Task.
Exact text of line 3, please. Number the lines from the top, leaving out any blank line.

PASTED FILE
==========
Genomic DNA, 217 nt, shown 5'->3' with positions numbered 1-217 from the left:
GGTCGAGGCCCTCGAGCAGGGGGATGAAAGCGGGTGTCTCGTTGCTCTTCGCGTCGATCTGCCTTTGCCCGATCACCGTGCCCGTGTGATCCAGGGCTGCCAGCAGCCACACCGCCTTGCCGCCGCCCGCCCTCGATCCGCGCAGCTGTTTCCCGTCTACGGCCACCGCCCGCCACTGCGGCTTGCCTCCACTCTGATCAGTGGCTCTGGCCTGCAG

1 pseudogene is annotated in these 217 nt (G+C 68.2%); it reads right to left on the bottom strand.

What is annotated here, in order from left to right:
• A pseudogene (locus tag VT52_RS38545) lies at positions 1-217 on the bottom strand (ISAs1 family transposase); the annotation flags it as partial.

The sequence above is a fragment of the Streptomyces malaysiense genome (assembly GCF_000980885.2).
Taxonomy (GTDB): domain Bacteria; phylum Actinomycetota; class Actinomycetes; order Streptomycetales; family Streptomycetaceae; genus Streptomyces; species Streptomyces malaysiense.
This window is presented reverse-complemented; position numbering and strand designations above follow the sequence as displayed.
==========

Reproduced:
1 pseudogene is annotated in these 217 nt (G+C 68.2%); it reads right to left on the bottom strand.